* Care and Counselling in Health Settings Unit - A seminar and discussion course unit lasting 30 hours taught in the first and second semesters. Aims to familiarise students with the wide impact of genetics disorders and of the role of other professionals and the voluntary sector in providing services for these families. Assessment is based on presentation of a critical appraisal of an assigned paper from the literature and a case report
Course content for year 2 Education and Ethics in Genetic Practice (15 credits)
* Education and Communication in Genetics Unit - Looks at methods of communicating genetics information in the genetic clinic setting as well as professional education and public engagement.Students complete assignments including the production of a lay leaflet, a counselling aid, and a set of teaching slides
* Ethics in Genetic Practice Unit - The principles of healthcare ethics and ethical and legal issues in practice and research are reviewed. Sessions include students' presentation of assigned readings and cases from their own placements that raise ethical issues, as well as group discussions. Students are assessed through their preparation for, and participation during, the course
Year 2: Genetic Counselling (15 credits)
Taught throughout the first and second semesters of year 2, the theory and practice of counselling in the clinical genetic context is explored. Sessions are structured around students' presentation of assigned readings, feedback on audio-visual recordings of made by students' genetic clinic sessions in their placements, and video and live role-play. Students are assessed through their preparation and presentation of assigned papers from the literature, preparation and presentation of clinical tapes, participation in role-play and discussion and completion of a process recording.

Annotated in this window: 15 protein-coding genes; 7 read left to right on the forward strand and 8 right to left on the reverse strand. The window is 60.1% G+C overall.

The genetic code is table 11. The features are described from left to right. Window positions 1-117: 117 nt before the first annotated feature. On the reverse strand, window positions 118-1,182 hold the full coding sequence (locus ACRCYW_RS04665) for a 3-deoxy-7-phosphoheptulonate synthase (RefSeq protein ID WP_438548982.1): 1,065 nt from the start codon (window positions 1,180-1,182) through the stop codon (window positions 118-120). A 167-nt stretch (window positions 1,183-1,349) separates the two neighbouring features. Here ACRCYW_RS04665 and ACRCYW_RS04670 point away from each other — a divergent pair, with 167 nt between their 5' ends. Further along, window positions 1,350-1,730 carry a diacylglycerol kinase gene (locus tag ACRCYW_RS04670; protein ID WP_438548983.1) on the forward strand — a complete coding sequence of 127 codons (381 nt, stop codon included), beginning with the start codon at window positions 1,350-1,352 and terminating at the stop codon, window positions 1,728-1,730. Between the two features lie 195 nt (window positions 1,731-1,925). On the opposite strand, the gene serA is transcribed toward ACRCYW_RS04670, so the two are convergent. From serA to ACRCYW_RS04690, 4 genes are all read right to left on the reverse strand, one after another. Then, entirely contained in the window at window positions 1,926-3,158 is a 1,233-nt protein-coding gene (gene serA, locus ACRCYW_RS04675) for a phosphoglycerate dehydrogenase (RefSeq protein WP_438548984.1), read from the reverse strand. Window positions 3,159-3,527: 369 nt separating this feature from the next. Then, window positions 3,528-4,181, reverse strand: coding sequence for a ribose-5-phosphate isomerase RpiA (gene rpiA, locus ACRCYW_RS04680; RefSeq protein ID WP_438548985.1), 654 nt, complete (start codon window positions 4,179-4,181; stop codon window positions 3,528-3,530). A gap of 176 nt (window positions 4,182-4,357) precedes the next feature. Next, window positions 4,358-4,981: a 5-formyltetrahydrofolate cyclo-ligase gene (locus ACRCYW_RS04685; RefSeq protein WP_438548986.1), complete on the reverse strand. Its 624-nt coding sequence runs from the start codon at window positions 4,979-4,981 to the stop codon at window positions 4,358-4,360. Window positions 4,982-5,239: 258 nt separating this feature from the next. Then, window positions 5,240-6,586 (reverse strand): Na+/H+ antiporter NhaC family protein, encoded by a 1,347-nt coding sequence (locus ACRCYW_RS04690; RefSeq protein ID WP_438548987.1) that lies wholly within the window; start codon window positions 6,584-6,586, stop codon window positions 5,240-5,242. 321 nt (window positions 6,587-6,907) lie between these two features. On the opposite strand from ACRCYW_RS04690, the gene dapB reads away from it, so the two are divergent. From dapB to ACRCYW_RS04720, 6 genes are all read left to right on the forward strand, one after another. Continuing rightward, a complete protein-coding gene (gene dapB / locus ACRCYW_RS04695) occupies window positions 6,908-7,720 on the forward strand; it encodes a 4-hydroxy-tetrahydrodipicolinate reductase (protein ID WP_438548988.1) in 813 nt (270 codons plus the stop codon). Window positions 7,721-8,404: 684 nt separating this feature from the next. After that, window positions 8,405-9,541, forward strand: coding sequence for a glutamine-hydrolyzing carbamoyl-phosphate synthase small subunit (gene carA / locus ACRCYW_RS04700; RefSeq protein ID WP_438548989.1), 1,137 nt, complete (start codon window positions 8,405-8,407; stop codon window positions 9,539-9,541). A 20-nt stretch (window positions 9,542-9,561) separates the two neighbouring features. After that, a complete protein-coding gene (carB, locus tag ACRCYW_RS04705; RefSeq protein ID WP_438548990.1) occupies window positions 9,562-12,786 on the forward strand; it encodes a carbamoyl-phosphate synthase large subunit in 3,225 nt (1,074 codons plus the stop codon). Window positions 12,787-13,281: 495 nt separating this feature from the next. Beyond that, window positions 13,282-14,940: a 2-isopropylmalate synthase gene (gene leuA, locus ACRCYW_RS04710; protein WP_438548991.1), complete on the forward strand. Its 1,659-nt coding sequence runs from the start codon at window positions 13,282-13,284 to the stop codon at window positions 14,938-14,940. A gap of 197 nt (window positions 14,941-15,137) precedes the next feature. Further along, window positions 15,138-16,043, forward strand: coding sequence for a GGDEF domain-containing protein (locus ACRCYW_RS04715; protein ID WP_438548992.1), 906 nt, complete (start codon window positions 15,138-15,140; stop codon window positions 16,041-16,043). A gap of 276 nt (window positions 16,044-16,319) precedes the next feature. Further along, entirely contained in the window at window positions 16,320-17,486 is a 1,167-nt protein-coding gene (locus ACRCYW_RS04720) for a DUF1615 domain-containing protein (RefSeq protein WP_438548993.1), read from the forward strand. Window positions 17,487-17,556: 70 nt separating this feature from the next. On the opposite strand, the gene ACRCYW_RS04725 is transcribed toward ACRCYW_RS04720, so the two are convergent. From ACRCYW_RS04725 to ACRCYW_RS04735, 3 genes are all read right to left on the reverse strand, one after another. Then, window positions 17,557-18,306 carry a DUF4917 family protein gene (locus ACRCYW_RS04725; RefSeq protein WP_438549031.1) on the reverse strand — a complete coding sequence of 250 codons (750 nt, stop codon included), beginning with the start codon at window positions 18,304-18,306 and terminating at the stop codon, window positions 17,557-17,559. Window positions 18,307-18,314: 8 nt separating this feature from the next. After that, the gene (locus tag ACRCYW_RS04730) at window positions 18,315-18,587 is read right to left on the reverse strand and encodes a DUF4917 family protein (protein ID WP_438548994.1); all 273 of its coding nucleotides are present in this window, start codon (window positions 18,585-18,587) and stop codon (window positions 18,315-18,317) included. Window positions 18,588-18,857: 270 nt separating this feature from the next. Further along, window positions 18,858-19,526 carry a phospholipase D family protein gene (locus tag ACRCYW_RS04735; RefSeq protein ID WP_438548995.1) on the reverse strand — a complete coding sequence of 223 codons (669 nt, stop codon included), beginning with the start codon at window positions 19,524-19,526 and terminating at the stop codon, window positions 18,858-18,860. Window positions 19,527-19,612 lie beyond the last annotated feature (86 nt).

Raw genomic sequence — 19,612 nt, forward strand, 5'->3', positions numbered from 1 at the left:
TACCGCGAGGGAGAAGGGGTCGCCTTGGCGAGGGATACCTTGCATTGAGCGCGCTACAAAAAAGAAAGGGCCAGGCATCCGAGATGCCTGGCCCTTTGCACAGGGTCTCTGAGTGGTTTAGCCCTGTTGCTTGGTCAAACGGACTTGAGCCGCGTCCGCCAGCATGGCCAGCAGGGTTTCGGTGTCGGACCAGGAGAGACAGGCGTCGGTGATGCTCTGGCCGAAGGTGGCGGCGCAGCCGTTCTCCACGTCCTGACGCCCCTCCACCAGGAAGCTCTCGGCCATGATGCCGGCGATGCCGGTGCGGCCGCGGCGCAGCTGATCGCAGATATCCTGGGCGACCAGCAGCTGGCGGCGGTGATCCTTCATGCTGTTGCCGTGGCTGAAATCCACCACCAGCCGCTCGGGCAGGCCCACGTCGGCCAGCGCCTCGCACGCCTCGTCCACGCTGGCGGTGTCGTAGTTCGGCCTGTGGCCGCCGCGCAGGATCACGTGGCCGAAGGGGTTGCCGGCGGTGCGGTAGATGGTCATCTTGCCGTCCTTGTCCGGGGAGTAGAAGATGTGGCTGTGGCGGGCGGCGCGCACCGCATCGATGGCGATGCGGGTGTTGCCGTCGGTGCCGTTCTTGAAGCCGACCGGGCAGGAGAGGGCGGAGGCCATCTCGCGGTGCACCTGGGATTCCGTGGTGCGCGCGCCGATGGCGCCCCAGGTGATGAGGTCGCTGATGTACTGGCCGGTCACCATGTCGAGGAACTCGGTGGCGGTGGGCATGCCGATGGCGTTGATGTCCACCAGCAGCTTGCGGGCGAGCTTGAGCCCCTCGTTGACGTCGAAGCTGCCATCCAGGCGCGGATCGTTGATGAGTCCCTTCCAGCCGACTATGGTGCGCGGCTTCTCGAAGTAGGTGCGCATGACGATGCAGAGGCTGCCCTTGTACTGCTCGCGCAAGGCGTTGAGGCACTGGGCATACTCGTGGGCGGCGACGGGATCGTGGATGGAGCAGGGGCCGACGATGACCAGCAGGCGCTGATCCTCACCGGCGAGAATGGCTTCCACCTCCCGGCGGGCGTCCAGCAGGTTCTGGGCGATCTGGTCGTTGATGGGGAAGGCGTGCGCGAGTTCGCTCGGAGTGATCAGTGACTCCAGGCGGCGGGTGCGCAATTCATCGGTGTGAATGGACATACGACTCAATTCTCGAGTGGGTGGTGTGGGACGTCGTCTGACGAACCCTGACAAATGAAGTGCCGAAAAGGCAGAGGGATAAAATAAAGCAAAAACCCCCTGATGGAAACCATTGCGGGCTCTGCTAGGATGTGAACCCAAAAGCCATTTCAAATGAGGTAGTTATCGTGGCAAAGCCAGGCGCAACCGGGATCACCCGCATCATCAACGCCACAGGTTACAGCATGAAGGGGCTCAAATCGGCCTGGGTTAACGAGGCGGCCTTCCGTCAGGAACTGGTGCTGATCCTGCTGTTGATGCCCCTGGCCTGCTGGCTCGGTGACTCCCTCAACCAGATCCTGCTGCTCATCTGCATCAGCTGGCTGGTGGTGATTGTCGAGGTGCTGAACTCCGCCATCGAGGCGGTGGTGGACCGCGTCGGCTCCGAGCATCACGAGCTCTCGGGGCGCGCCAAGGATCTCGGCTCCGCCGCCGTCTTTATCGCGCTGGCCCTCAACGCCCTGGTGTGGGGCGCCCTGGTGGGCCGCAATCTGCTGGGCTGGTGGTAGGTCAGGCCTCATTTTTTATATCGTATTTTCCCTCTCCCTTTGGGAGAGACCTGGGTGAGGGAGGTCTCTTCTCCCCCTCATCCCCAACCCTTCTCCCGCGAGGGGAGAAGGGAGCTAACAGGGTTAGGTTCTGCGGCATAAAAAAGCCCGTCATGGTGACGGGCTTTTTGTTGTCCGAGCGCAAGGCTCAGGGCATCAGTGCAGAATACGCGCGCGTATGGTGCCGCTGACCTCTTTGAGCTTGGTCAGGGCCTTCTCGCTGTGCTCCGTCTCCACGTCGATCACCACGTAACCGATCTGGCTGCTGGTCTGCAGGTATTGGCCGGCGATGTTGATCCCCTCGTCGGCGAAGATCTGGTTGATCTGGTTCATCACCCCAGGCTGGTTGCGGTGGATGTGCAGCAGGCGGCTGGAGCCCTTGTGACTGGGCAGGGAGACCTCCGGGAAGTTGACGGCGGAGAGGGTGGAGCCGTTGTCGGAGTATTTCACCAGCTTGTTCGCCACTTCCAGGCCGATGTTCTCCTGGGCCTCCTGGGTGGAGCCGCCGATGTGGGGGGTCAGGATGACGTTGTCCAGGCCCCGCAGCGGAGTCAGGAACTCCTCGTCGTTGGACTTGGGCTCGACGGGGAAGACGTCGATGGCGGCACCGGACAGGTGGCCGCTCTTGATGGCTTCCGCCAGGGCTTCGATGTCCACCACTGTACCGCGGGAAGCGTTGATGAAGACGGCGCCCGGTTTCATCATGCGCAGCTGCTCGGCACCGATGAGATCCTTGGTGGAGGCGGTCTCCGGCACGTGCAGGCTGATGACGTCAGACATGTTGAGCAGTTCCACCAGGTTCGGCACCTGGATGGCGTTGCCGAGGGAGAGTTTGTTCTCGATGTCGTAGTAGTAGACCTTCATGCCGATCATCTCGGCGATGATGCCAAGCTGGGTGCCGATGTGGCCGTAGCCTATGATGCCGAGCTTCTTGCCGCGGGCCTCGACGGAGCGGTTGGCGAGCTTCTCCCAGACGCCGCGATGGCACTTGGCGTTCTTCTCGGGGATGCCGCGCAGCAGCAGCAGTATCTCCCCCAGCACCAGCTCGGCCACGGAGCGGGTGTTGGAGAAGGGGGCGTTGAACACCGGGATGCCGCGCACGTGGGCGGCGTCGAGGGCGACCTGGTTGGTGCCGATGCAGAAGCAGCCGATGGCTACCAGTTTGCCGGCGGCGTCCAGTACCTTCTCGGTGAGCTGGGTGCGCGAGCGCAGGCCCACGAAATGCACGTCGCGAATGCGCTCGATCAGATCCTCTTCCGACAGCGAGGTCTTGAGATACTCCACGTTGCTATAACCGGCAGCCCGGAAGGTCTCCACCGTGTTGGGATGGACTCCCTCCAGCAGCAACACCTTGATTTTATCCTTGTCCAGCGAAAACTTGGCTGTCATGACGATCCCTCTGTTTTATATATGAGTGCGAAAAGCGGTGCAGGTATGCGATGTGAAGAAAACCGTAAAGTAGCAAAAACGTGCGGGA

Universities in the United Kingdom use a centralized system of undergraduate application: University and College Admissions Service (UCAS). It is used by both domestic and international students. Students have to register on the UCAS website before applying to the university. They will find all the necessary information about the application process on this website. Some graduate courses also require registration on this website, but in most cases students have to apply directly to the university. Some universities also accept undergraduate application through Common App (the information about it could be found on universities' websites).
Both undergraduate and graduate students may receive three types of responses from the university. The first one, “unconditional offer” means that you already reached all requirements and may be admitted to the university. The second one, “conditional offer” makes your admission possible if you fulfill some criteria – for example, have good grades on final exams. The third one, “unsuccessful application” means that you, unfortunately, could not be admitted to the university of you choice.
All universities require personal statement, which should include the reasons to study in the UK and the information about personal and professional goals of the student and a transcript, which includes grades received in high school or in the previous university.